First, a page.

The American Hospital Association Committee on Research each year conducts an in-depth examination of a topic to provide the hospital field with relevant recommendations for advancing health care. In 2011, the committee elected to examine emerging hospital-centered practices for effective care coordination for vulnerable populations. Since the breadth of the vulnerable population is large, the committee focused its initial efforts on the unique "dual eligible" population as a subset.

Approximately 9.2 million Medicaid beneficiaries are dual eligibles — low-income seniors and younger persons with disabilities who are enrolled in both the Medicare and Medicaid programs. Dual eligibles are among the sickest and poorest individuals, and they must navigate both government programs to access necessary services, relying on Medicaid to pay Medicare premiums and cost sharing to cover critical benefits not covered by Medicare.

Currently, care for dual eligibles is fragmented, unmanaged and uncoordinated at the program level, based on an inefficient fee-for-service provider payment system. Different eligibility and coverage rules in Medicare and Medicaid contribute to these difficulties. The current system lacks sufficient care coordination for the comprehensive services this population needs, which inhibits access to critical services and encourages cost shifting between providers and payers. While the alignment of financial incentives to provide care to this population will evolve at the federal, state and local policy levels, hospitals are in the unique position to address the system, provider and patient barriers impeding high quality care.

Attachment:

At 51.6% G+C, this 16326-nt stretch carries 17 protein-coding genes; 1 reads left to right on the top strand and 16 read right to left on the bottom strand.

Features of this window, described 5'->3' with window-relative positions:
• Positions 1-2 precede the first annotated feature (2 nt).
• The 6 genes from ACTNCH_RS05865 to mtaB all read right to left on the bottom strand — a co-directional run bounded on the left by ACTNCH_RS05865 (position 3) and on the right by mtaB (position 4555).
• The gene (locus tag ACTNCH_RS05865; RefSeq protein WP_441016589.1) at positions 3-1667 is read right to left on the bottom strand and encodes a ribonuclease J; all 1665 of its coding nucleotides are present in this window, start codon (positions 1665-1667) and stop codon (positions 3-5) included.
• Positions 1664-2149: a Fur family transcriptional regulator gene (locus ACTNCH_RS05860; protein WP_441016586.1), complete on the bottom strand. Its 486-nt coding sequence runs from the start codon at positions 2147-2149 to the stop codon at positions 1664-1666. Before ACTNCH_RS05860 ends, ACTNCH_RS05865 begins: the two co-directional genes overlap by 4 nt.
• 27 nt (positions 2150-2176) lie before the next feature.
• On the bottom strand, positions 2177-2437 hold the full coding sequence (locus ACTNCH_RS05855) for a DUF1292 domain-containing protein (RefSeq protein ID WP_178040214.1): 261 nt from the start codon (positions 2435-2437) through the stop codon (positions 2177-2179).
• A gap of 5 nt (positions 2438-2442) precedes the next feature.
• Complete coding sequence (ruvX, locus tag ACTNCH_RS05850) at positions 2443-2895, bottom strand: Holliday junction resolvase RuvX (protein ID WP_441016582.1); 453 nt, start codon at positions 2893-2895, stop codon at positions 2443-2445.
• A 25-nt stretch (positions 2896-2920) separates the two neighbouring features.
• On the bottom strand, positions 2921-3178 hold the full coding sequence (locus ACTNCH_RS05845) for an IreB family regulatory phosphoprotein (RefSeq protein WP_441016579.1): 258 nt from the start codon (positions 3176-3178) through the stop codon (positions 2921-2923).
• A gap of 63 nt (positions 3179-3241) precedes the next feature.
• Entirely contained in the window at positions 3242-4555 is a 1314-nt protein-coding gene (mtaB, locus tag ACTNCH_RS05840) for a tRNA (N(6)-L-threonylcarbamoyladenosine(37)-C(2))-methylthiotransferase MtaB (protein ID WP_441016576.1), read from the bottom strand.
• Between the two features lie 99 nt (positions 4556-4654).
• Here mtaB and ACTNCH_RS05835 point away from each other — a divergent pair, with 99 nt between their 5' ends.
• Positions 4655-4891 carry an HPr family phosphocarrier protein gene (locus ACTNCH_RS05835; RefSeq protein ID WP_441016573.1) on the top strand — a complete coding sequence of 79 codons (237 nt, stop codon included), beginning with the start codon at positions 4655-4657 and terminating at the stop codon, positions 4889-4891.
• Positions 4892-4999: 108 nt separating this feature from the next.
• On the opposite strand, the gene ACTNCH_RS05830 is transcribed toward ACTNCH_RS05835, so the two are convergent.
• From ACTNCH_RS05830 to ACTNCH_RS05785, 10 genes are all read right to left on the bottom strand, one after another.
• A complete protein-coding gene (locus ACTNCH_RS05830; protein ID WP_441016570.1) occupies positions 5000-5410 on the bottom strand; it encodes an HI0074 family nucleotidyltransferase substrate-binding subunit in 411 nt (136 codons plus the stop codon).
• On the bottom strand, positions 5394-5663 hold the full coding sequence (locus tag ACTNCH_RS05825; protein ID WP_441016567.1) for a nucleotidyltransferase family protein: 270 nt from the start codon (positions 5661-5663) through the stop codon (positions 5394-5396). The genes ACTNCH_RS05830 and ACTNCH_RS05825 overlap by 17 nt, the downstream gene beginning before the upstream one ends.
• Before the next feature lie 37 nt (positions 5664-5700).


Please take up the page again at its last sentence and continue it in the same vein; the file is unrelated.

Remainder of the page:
To that end, we recently shared with the hospital field the result of the committee's work, "Caring for Vulnerable Populations." This report, which can be accessed along with the appendices and presentation materials at, summarizes the literature, highlights best practices and makes recommendations for the field on important elements that should be included in any organized program to coordinate care for the dual-eligible or any other vulnerable population.

We hope you will find this report valuable in planning and implementing future care coordination programs for dual eligibles and other vulnerable populations within your organization.

However, this report is only the beginning of the AHA's discussion on improving care for the most vulnerable populations. The association will hold a special executive briefing on this topic on May 7 at the 2012 AHA Annual Membership Meeting in Washington, D.C. For details about the session and the Annual Membership Meeting in general, visit

We also will highlight additional examples of care planning for vulnerable populations through case studies and reports available on AHA's Hospitals in Pursuit of Excellence website, and we would like to hear more about what your organization is doing. To submit a case study, please go to You can also visit to find a growing list of best practices from hospitals.

Teri Fontenot, president and CEO of Woman's Hospital in Baton Rouge, La., is chair of the AHA Board of Trustees. Contact her at Al Stubblefield is president of Baptist Health Care in Pensacola, Fla. They served as the 2011 co-chairs of the AHA Committee on Research. Contact him at


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• Tune in to what's up in D.C.

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